Planning, Preparing, and Planting Minnesota Biochar Test Gardens (Part 3)

In two previous blog posts, I gave an overview of what we are seeking to learn through this biochar research project, and how we chose and added biochar to the test gardens.  Early in the planning, we first needed to find three locations to implement the gardens.  Next Extension Master Gardener volunteers needed to be recruited and trained about the project.

As part of this CenUSA Bioenergy project, Master Gardener volunteers completed a specialized training to learn about biochar and the CenUSA grant that supports it.  Each of the three sites in Minnesota has one or two team leaders and approximately 10 other volunteers per site.  Master Gardeners were involved in many facets of the research including planting and maintaining gardens, collecting data measurements and harvesting crops as needed.  They were asked to share their observations at the State or County fairs, horticulture field days or other community events.

How We Selected the Minnesota Biochar Test Garden Sites

All of the sites in Minnesota and Iowa needed to be identical in size because the same number of crops needed to be grown at each site. All of the gardens are 1000 sq ft and each site is divided into three plots of 300 sq ft.  Each site has a control plot with no biochar added, treatment 1 has 150 pounds of biochar and treatment 2 has 300 pounds of biochar.

It was also important to have locations with different types of soil to see how the biochar would react with the crops.  All three sites in Minnesota had to be developed from its original condition, meaning two of them had turf that needed to be removed and one was actually in an area filled with underbrush, small trees and weeds.  Soil tests were also conducted at each site and the gardens were amended with fertilizer based on the recommendations of the soil tests.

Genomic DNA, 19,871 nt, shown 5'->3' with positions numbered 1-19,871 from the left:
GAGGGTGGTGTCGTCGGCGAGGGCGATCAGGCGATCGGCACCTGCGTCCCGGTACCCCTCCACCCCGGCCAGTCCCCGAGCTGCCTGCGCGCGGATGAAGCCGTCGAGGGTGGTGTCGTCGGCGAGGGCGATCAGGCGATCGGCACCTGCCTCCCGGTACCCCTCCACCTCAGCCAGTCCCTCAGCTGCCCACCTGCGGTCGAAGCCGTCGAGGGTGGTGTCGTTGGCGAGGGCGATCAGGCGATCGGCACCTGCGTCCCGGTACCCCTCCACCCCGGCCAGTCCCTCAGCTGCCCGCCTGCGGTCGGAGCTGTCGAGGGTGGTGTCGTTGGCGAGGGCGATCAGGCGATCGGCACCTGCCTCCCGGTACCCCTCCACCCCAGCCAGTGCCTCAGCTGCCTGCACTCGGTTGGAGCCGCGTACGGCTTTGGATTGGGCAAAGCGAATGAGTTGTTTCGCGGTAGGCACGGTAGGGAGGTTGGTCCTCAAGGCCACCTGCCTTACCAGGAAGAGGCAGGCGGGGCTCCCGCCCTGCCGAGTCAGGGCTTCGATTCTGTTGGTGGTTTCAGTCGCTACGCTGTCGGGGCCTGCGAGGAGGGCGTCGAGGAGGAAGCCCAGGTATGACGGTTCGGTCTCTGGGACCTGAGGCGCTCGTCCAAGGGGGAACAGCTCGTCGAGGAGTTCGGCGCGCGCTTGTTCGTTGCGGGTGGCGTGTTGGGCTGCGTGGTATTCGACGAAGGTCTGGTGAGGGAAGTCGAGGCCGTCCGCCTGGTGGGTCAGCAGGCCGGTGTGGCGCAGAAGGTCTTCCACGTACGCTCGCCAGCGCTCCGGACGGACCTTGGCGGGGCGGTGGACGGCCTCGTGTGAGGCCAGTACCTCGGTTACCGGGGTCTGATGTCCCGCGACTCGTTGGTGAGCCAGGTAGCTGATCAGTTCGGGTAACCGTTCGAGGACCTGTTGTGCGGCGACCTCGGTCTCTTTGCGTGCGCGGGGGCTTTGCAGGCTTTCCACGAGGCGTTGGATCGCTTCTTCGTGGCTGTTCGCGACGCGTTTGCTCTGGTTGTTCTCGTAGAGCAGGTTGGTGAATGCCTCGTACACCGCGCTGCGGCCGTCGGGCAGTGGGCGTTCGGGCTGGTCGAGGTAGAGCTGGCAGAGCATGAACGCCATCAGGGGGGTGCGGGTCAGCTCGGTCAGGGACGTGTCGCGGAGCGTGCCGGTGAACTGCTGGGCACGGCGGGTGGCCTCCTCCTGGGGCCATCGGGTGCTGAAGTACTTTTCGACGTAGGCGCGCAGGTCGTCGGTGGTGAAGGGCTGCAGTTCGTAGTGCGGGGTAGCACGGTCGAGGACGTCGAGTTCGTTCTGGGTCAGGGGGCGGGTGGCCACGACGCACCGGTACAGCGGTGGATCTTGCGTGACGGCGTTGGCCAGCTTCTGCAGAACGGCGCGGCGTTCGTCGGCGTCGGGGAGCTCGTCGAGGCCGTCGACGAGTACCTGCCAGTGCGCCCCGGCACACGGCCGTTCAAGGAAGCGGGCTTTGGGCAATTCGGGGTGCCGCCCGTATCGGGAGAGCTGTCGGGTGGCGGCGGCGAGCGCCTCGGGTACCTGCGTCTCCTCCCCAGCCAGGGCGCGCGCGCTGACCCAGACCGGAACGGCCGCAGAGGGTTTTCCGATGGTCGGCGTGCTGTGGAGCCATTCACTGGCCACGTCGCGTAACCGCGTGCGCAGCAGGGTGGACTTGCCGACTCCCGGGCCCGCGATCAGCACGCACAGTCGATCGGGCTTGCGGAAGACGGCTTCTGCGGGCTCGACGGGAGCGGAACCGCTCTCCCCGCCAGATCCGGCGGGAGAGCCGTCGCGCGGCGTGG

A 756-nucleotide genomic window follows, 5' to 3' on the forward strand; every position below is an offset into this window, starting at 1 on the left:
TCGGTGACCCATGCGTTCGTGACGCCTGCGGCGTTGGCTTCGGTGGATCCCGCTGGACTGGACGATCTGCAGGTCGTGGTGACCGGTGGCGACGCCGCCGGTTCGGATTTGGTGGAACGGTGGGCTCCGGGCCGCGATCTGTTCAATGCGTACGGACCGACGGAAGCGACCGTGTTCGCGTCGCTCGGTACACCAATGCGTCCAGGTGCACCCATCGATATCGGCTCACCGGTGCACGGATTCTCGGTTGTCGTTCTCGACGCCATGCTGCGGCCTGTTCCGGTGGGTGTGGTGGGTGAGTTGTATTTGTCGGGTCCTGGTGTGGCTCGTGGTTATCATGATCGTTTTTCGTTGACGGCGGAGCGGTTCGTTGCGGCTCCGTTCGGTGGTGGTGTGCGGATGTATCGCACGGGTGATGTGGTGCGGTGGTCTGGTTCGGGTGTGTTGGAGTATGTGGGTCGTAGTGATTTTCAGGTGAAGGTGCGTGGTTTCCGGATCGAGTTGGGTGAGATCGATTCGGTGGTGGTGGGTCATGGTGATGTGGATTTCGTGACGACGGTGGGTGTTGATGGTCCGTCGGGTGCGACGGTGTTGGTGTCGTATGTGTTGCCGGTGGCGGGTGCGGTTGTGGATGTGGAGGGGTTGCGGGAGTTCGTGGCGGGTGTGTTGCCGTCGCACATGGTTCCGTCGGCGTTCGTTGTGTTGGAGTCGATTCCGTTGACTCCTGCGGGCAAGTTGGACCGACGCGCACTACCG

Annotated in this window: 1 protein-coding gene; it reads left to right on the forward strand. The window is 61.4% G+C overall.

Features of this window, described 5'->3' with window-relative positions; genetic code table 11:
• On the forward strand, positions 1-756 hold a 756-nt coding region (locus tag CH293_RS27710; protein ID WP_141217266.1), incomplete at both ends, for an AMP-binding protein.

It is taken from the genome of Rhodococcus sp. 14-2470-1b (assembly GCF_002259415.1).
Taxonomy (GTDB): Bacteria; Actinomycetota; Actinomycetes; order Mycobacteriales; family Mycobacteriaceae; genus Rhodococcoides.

Biochar Test Gardens and MN Landscape Arboretum
Biochar Test Gardens at the MN Landscape Arboretum

Each site had its own unique issues with watering.  While we tried to replicate what a typical homeowner would do,the Arboretum site became the most labor intensive.  There was a sprinkler head close by, but the Master Gardener volunteers needed to run hoses and water by hand. The other two sites had irrigation that was scheduled by timers.

1) The Minnesota Landscape Arboretum Test Garden

Selecting the Arboretum as a site for this project was a no-brainer.  The Arboretum gets well over a quarter million visitors per year.  It was a great location to showcase this research project.  A couple of site locations at the Arboretum were considered.  Ultimately, the final decision was made and the biochar test garden is located on the 3-mile drive next to the Dahlia Trial Gardens.

Thankfully, the Arboretum staff removed the sod and tilled the soil to loosen it before we began.  One of our fabulous Master Gardener volunteers also offered to install deer proof fencing…a must have.  My colleague Julie, and I, amended the soil with fertilizer and biochar on May 18th.  It also happened to be a 97 degree day with high humidity to-boot. Ugh! Our soil test recommended that we use a nitrogen-only fertilizer with a ratio of 23-0-0.  The soil at the Arboretum site is loamy clay – not too terrible to work in.  The biochar arrived in 50 pound bags, so we just opened the end of the bags and slowly dragged the biochar over the areas of the garden where we needed it, and then my colleague tilled the biochar and the nitrogen fertilizer into the soil at the same time.